Remember he was a Tutsi survivor. He lost many family members during the genocide. So people saw him as a symbol of hope and reconciliation and millions of Rwanda’s inside the country and abroad are crying this week. Their son that Paul Kagame and his henchments could stoop so low as to apparently murder this person. So Rwandans in general, especially those who tried to speak out or might be seen as potential dissidents inside the country are very much living in fear. We have Kagame death squads operating outside the country. Many people have called the RPF and Kagame criminals without borders and so no one is beyond his limits.

Jacqueline Luqm…: That is absolutely horrifying that people just recently as a few days ago are still being targeted by this regime and it truly is a regime that’s not a word I use lightly. Judi, what does these issues, what does this information mean? What should it mean to people watching this interview right now? Why should people be concerned about what happened in the Rwanda and the ongoing legacy of the Kagame regime? Why should the people be concerned about this in their everyday life right now?

Judi Rever: It’s very serious. I mean, I’ve studied these questions of the political and security issues, plaguing Central Africa for a few decades now. I’m very much concerned, but I think we should all be concerned as global citizens. One of the things I’d like to say is that there are so many troubling… There has been a history of troubling concealing, hiding Kagame crime. Oppressing them, dismissing them, minimizing them, and even justifying those times by our Western governance, particularly by the United States government.

I think as American citizens and people who are listening to your interviews, I would think that people should be concerned about what their government does and how US policies have fueled the conflict in central Africa. Remember, by supporting militarily and politically supporting Paul Kagame and his troops to unleash the genocide. And by giving them tremendous amount of support and cover for the invasion of Congo, overthrowing Mobutu’s and waging wars there, over the last 23 years. Where millions of people have died and that conflict is still raging. So these are all pressing issues. They’re burning issues that I think enlightened Americans should be concerned about.

Jacqueline Luqm…: Yes, definitely. Especially, since the resources that are coming out of the region that is affected by these conflicts are in our hands every day, are on our desks every day. We watch them every day. Cell phones, laptops, televisions, other kinds of electronics, batteries, even electric motor cars. So Judi, how can people, number one, support the journalists, dissidents, and activists who are actively speaking out against the Kagame regime, both in Rwanda and outside of the country? What can people do also, if they want to participate in bringing accountability to the Kagame regime?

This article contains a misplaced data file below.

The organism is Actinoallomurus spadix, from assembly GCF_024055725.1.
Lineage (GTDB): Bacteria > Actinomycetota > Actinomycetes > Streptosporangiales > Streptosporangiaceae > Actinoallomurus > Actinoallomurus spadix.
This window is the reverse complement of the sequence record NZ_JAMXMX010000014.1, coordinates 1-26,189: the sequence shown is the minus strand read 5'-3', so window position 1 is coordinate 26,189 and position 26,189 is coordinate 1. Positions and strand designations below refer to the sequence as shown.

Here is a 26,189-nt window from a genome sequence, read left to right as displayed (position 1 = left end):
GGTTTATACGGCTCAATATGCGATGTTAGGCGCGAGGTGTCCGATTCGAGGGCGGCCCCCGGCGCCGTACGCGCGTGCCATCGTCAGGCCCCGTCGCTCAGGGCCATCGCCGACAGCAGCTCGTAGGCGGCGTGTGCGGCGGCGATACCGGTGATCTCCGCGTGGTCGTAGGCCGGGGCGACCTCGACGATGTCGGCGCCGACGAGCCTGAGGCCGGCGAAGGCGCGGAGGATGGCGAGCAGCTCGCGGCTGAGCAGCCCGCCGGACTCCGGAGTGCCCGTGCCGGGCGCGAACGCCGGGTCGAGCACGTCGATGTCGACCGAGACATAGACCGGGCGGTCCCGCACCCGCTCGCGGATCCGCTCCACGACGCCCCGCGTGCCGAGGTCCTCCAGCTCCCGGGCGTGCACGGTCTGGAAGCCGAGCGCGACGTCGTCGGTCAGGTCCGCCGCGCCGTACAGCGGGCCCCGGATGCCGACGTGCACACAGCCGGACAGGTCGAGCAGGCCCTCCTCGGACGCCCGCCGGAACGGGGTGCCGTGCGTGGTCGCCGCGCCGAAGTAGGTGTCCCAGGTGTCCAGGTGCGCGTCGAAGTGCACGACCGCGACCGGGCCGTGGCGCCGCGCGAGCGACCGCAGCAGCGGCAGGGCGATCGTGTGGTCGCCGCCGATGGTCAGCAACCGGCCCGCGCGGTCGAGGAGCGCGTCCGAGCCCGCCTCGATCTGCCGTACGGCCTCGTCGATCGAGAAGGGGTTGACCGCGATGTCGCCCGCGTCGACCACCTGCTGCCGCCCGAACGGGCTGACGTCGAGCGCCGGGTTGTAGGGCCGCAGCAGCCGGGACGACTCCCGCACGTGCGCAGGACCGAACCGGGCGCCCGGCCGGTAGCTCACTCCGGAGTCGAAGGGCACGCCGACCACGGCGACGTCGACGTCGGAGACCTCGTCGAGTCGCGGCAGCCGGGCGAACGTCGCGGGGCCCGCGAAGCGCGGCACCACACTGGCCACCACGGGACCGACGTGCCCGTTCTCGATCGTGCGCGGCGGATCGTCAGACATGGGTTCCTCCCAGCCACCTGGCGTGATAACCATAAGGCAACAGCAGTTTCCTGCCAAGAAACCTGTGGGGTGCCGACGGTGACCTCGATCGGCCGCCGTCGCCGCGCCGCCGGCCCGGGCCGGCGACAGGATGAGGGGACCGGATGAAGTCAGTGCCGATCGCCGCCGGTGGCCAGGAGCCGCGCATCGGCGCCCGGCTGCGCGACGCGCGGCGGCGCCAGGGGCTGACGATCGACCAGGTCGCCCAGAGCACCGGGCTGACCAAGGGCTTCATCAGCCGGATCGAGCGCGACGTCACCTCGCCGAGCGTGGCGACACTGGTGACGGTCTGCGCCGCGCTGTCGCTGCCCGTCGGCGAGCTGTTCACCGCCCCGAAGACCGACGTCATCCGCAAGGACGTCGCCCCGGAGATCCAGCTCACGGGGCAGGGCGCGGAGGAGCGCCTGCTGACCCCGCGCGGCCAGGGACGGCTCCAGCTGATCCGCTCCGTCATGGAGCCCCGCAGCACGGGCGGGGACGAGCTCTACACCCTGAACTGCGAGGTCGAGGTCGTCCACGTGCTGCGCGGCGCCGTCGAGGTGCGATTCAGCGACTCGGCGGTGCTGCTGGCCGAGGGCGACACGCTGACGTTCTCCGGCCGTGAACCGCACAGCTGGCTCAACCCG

Judi Rever: It’s very important for people who are interested in these issues to press Congress and speak up about the military cooperation agreement that the United States government has with Rwanda. Press Congress to halt that agreement. We know that through Africom, the United States has more operations in Africa and is using Rwanda as an integral part of Africom, more operations in Africa than it does in the middle East. The United States has to draw back, diminish Africom and stop funding and militarily supporting Rwanda.

The other thing that’s important to do is to change the narrative, get people to understand that the official narrative is in on a number of levels based on lies. Kagame did not stop the genocide. He ignited the genocide and continues to destabilize the region. I also think it’s important for Americans and for media to listen to people who flee. Rwandans who flee the country. It’s only in fleeing that Rwandans have been able to talk about what’s really going on. So doing research and prosecuting crimes inside Rwanda based on testimony there doesn’t give us a real picture, a complete picture of what went on in the genocide and what continues to go on in the country.

Jacqueline Luqm…: Judi Rever thank you so much for taking this time to talk about this very, very important issue and to talk about your book In Praise of Blood: The Crimes of The Patriotic Front. I absolutely encourage all of our viewers to secure a copy of this book and read it. Thank you so much, Judi, for joining me today to talk about all of this.

Judi Rever: Thanks Jacqueline for having me.

Jacqueline Luqm…: Thank you for watching. This is Jacqueline Luqman with The Real News Network in Washington, DC.


Jacqueline Luqman

Host
Jacqueline Luqman is a host and producer for TRNN. With more than 20 years as an activist in Washington, DC, Jacqueline focuses on examining the impact of current events and politics on Black, POC, and other marginalized communities in the US and around the world, providing a specific race and class analysis at the root of these issues. She is Editor-In-Chief and a co-host of the social media program Coffee, Current Events & Politics in Luqman Nation with her husband, and is active in the faith-focused progressive/left activist community.